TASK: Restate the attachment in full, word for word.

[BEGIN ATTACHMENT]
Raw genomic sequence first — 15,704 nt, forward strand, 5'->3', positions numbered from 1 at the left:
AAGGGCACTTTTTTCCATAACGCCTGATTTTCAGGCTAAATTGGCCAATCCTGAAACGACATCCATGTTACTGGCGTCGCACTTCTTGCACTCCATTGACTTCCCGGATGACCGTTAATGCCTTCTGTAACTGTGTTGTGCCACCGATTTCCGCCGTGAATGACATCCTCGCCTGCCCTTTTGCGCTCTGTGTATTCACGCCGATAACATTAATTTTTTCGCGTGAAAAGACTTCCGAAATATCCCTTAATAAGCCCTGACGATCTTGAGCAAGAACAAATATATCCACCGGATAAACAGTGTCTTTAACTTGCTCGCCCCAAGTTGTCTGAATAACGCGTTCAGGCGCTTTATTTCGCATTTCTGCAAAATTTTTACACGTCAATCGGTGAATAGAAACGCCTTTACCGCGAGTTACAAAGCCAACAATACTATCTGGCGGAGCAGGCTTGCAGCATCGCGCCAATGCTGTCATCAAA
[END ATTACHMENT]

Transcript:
Raw genomic sequence first — 15,704 nt, forward strand, 5'->3', positions numbered from 1 at the left:
AAGGGCACTTTTTTCCATAACGCCTGATTTTCAGGCTAAATTGGCCAATCCTGAAACGACATCCATGTTACTGGCGTCGCACTTCTTGCACTCCATTGACTTCCCGGATGACCGTTAATGCCTTCTGTAACTGTGTTGTGCCACCGATTTCCGCCGTGAATGACATCCTCGCCTGCCCTTTTGCGCTCTGTGTATTCACGCCGATAACATTAATTTTTTCGCGTGAAAAGACTTCCGAAATATCCCTTAATAAGCCCTGACGATCTTGAGCAAGAACAAATATATCCACCGGATAAACAGTGTCTTTAACTTGCTCGCCCCAAGTTGTCTGAATAACGCGTTCAGGCGCTTTATTTCGCATTTCTGCAAAATTTTTACACGTCAATCGGTGAATAGAAACGCCTTTACCGCGAGTTACAAAGCCAACAATACTATCTGGCGGAGCAGGCTTGCAGCATCGCGCCAATGCTGTCATCAAA